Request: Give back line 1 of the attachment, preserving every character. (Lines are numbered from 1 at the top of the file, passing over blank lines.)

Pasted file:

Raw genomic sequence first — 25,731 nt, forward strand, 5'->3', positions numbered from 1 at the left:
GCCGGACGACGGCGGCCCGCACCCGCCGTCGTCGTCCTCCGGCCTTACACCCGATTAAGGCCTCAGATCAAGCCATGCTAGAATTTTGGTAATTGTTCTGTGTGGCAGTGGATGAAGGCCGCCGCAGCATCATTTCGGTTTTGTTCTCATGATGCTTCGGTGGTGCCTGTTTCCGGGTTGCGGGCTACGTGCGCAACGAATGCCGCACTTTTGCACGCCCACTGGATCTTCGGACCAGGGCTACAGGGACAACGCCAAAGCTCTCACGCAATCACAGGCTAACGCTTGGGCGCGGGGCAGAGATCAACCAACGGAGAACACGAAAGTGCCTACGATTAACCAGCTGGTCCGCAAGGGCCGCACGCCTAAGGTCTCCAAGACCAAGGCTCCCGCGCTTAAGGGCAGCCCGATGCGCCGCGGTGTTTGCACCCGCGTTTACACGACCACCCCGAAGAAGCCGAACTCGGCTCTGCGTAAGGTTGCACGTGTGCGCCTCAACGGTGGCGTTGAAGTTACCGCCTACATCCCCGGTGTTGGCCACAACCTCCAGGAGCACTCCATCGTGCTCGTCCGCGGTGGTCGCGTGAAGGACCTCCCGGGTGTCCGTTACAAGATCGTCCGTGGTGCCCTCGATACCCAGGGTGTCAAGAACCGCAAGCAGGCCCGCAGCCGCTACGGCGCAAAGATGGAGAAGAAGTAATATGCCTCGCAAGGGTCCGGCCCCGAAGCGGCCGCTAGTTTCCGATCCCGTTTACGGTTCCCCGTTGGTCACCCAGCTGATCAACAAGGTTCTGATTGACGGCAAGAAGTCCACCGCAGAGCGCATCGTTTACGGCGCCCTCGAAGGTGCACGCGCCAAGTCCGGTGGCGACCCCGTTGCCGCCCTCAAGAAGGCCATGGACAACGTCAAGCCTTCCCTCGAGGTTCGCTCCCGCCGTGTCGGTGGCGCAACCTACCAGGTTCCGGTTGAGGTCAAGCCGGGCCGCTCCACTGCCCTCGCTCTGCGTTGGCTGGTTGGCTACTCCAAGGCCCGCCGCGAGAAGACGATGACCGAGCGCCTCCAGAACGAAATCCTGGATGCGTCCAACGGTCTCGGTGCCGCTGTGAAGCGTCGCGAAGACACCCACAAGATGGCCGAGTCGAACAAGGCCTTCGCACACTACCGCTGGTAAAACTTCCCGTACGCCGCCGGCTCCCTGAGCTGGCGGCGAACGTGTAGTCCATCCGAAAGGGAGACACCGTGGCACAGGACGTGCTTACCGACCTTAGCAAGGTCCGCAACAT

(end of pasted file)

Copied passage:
Raw genomic sequence first — 25,731 nt, forward strand, 5'->3', positions numbered from 1 at the left: